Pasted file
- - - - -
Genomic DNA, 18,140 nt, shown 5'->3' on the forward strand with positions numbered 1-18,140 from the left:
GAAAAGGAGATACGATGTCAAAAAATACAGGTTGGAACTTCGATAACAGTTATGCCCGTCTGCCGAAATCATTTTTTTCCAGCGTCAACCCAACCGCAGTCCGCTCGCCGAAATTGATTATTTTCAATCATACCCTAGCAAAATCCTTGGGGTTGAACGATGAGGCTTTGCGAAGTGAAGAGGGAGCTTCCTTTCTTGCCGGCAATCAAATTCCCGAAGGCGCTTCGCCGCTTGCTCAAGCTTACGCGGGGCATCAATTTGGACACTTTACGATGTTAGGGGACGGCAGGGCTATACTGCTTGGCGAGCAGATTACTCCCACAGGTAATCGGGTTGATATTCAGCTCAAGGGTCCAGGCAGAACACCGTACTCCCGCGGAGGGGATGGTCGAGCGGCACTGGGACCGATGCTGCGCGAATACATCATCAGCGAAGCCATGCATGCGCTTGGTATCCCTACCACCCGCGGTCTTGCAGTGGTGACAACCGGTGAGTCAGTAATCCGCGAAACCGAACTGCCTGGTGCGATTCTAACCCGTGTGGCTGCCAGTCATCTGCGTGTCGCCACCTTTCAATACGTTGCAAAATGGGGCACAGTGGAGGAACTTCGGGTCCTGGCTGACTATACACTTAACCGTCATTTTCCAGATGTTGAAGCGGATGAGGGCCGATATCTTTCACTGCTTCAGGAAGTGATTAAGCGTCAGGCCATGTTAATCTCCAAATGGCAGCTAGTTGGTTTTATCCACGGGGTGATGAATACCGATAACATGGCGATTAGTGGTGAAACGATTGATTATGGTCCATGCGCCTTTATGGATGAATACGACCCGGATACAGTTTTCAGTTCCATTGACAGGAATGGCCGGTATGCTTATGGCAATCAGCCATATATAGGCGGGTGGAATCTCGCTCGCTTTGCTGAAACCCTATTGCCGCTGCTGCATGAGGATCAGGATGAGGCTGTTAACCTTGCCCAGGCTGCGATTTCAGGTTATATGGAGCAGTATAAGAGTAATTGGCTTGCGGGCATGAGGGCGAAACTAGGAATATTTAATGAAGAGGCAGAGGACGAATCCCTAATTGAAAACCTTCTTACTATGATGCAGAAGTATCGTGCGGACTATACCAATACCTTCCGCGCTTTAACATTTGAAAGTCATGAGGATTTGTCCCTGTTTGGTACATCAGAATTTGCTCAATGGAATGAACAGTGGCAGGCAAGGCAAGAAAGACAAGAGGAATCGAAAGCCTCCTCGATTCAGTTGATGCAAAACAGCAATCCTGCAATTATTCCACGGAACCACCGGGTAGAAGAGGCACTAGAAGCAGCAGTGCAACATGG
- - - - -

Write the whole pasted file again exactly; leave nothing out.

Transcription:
Genomic DNA, 18,140 nt, shown 5'->3' on the forward strand with positions numbered 1-18,140 from the left:
GAAAAGGAGATACGATGTCAAAAAATACAGGTTGGAACTTCGATAACAGTTATGCCCGTCTGCCGAAATCATTTTTTTCCAGCGTCAACCCAACCGCAGTCCGCTCGCCGAAATTGATTATTTTCAATCATACCCTAGCAAAATCCTTGGGGTTGAACGATGAGGCTTTGCGAAGTGAAGAGGGAGCTTCCTTTCTTGCCGGCAATCAAATTCCCGAAGGCGCTTCGCCGCTTGCTCAAGCTTACGCGGGGCATCAATTTGGACACTTTACGATGTTAGGGGACGGCAGGGCTATACTGCTTGGCGAGCAGATTACTCCCACAGGTAATCGGGTTGATATTCAGCTCAAGGGTCCAGGCAGAACACCGTACTCCCGCGGAGGGGATGGTCGAGCGGCACTGGGACCGATGCTGCGCGAATACATCATCAGCGAAGCCATGCATGCGCTTGGTATCCCTACCACCCGCGGTCTTGCAGTGGTGACAACCGGTGAGTCAGTAATCCGCGAAACCGAACTGCCTGGTGCGATTCTAACCCGTGTGGCTGCCAGTCATCTGCGTGTCGCCACCTTTCAATACGTTGCAAAATGGGGCACAGTGGAGGAACTTCGGGTCCTGGCTGACTATACACTTAACCGTCATTTTCCAGATGTTGAAGCGGATGAGGGCCGATATCTTTCACTGCTTCAGGAAGTGATTAAGCGTCAGGCCATGTTAATCTCCAAATGGCAGCTAGTTGGTTTTATCCACGGGGTGATGAATACCGATAACATGGCGATTAGTGGTGAAACGATTGATTATGGTCCATGCGCCTTTATGGATGAATACGACCCGGATACAGTTTTCAGTTCCATTGACAGGAATGGCCGGTATGCTTATGGCAATCAGCCATATATAGGCGGGTGGAATCTCGCTCGCTTTGCTGAAACCCTATTGCCGCTGCTGCATGAGGATCAGGATGAGGCTGTTAACCTTGCCCAGGCTGCGATTTCAGGTTATATGGAGCAGTATAAGAGTAATTGGCTTGCGGGCATGAGGGCGAAACTAGGAATATTTAATGAAGAGGCAGAGGACGAATCCCTAATTGAAAACCTTCTTACTATGATGCAGAAGTATCGTGCGGACTATACCAATACCTTCCGCGCTTTAACATTTGAAAGTCATGAGGATTTGTCCCTGTTTGGTACATCAGAATTTGCTCAATGGAATGAACAGTGGCAGGCAAGGCAAGAAAGACAAGAGGAATCGAAAGCCTCCTCGATTCAGTTGATGCAAAACAGCAATCCTGCAATTATTCCACGGAACCACCGGGTAGAAGAGGCACTAGAAGCAGCAGTGCAACATGG